Walpole, a Fine, Lardy-Dardy, Maccaroni Gentleman, that lives at a place called Strawberry Hill, by Twitnam, in England, has written a silly Romantic Tale about. So we got clear of the Gulf of Venice, and in three days more, after making Cape Passaro in Sicily, entered the Haven of Malta.
Vegetables prepared in this way are excellent; cauliflower simmered in chicken broth, seasoned delicately and minced on toast, is a nutritive good luncheon for an invalid. This is a very pretty dish. The maccaroni must be boiled in water till it slightly swells, and is soft enough to cut; it must be cut into short pieces about two inches in length.
At the head of the table, where the doctor presides, was the leg of mutton, which, I believe, is even' day's head dish. I forget what Mr. Wilson dispensed, but it was something savoury of fish. I saw veal cutlets with bacon, and a companion dish; maccaroni with gravy, potatoes plain boiled, or mashed and browned, spinach, and other green vegetables.
They were almost frightened by the dirt and impudence of the beggars, and each clung to the arm of a masculine protector to pilot her through the crowd. They were, indeed, glad to move away from the rather rough element on the beach, and turn back through the town, where the peasants were now taking lunch of maccaroni and omelettes at tables spread in the streets.
Cut up and boil the maccaroni by itself in a very little water, allowing a quarter of a pound to a quart of soup. The pieces should be about an inch long. Put a small piece of butter with it. It must boil till tender, but not till it breaks. Throw it into the soup shortly before it goes to table, and give it one boil up.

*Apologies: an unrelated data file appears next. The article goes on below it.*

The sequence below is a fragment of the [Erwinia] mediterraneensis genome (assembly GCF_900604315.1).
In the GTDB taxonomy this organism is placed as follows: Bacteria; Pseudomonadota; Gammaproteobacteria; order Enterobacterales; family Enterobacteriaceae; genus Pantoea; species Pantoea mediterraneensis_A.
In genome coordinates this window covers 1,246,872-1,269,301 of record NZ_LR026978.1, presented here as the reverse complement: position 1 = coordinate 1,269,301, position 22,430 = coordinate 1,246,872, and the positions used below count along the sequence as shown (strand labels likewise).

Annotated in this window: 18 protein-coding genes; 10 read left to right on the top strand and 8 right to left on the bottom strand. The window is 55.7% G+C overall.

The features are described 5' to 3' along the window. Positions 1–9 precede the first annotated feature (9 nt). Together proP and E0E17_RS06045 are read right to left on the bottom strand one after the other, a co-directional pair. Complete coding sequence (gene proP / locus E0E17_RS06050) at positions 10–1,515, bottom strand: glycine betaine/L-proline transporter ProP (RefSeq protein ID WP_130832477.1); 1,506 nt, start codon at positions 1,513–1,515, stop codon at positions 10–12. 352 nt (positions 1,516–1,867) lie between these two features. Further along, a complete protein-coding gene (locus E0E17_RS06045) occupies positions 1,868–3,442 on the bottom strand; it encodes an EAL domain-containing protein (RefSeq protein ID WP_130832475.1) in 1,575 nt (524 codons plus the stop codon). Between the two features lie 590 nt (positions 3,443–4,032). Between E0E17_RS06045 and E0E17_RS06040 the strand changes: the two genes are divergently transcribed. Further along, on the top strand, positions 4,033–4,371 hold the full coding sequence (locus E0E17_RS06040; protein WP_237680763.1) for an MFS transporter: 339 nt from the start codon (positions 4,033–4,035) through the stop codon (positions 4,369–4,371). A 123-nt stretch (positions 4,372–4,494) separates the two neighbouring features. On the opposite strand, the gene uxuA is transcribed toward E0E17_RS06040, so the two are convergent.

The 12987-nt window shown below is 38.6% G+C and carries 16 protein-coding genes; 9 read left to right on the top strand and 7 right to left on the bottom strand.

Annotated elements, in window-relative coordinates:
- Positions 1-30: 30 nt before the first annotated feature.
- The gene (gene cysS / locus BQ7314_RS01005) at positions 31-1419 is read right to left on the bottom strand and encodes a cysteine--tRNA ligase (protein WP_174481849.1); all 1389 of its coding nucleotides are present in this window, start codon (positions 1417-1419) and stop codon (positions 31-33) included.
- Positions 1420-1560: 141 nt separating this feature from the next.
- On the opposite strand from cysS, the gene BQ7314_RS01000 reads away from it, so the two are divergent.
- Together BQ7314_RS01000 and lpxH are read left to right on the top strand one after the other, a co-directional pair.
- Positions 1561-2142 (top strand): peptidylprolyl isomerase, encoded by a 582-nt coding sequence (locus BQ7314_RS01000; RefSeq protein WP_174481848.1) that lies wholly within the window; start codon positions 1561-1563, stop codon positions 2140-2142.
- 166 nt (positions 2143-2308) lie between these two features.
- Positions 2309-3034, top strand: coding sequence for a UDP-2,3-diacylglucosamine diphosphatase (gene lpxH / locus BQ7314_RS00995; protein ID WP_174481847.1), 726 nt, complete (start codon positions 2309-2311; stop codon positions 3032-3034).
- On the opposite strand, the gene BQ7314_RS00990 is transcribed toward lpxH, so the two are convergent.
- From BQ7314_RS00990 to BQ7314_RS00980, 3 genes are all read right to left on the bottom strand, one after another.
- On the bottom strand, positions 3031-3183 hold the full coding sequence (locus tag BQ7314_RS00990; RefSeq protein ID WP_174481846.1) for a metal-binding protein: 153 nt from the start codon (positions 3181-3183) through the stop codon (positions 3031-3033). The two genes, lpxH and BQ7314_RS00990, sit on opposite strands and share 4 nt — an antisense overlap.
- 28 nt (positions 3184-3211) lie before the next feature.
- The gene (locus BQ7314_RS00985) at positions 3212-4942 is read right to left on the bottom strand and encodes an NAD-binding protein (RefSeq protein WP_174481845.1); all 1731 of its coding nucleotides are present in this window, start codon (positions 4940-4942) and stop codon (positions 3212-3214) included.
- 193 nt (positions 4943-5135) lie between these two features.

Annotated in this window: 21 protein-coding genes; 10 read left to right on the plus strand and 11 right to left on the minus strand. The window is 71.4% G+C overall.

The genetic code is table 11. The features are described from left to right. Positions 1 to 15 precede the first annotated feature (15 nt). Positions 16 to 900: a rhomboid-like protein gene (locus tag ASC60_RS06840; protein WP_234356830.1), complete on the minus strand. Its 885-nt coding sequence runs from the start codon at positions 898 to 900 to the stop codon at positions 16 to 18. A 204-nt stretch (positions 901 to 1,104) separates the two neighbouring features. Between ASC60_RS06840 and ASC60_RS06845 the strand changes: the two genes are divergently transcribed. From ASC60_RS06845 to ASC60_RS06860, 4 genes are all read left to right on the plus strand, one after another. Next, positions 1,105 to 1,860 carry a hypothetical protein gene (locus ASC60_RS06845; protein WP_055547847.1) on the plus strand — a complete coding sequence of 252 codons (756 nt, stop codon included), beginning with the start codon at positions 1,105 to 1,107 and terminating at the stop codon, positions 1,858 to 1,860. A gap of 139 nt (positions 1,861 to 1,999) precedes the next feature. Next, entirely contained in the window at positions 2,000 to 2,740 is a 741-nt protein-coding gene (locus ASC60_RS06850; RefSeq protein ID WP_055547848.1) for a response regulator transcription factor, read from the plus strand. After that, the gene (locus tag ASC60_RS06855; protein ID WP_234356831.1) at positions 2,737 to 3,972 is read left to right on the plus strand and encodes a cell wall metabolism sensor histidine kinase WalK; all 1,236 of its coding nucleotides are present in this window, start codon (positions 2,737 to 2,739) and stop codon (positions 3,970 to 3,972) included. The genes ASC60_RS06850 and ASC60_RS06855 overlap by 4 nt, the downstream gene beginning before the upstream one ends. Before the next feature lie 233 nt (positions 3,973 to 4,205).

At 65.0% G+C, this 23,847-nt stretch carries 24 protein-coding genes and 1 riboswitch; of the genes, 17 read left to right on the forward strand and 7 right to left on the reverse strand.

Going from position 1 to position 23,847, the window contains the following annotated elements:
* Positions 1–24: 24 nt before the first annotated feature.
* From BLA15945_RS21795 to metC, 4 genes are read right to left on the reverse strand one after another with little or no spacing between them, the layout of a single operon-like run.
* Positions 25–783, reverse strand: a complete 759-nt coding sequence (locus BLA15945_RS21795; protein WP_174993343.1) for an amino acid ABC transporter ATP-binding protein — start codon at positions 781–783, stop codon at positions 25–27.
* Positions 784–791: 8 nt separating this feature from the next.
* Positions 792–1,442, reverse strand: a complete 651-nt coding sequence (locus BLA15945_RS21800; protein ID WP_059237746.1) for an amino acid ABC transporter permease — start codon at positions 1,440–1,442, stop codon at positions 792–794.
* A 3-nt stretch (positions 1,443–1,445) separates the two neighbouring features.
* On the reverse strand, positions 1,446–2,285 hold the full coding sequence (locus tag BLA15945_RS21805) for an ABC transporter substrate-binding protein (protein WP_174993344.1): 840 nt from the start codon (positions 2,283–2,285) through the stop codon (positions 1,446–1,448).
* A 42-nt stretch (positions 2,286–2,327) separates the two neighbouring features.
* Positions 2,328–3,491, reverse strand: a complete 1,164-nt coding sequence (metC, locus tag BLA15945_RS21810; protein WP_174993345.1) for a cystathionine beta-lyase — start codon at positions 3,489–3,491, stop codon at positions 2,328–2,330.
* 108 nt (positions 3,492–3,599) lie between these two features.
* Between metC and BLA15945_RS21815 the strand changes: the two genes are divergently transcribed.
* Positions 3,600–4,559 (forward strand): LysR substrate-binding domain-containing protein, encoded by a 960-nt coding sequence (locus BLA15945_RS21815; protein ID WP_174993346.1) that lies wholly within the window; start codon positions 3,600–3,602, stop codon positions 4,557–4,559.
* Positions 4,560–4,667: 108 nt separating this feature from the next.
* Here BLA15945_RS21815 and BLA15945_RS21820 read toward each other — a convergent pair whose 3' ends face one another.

By this time we had reached Castelvetrano, and supper overshadowed the lottery. Angelo cooked everything; we began with maccaroni, after which we ate the fish and the sparrows, and wound up with the rabbit. It was all very good, but it seemed hardly right to eat the sparrows, besides, there was scarcely as much on one of them as there had been on one of the artichokes at the caserma.
Francesca did not recognize the liquid flow as invective; how was she to, when it came out sounding like that? And with her face all smiles, for she could not but smile when she looked at this young lady, she told her the maccaroni was getting cold. "When I do not come to meals it is because I do not wish to come to meals," said the irritated Scrap, "and you will not in future disturb me."
One room was made to accommodate the mother and seven children, and during the absence of the former from home the premises were left in charge of a girl just entering her teens, who, when Helen and Edith reached the place, was engaged in preparing the family dinner of maccaroni.
The plain, simple food of nature is much too raw and indigestible for this maccaroni gentleman's stomach. It must be cooked for him artificially in the infernal pestilential pitcher of your novel-writers. Into the fire with the rubbish!
In bad weather, however, they are forced to be idle, as a good organ cannot be exposed with impunity at such times. The "grinders" pay from five to eight dollars per month for their rooms, and sustain their families entirely upon maccaroni.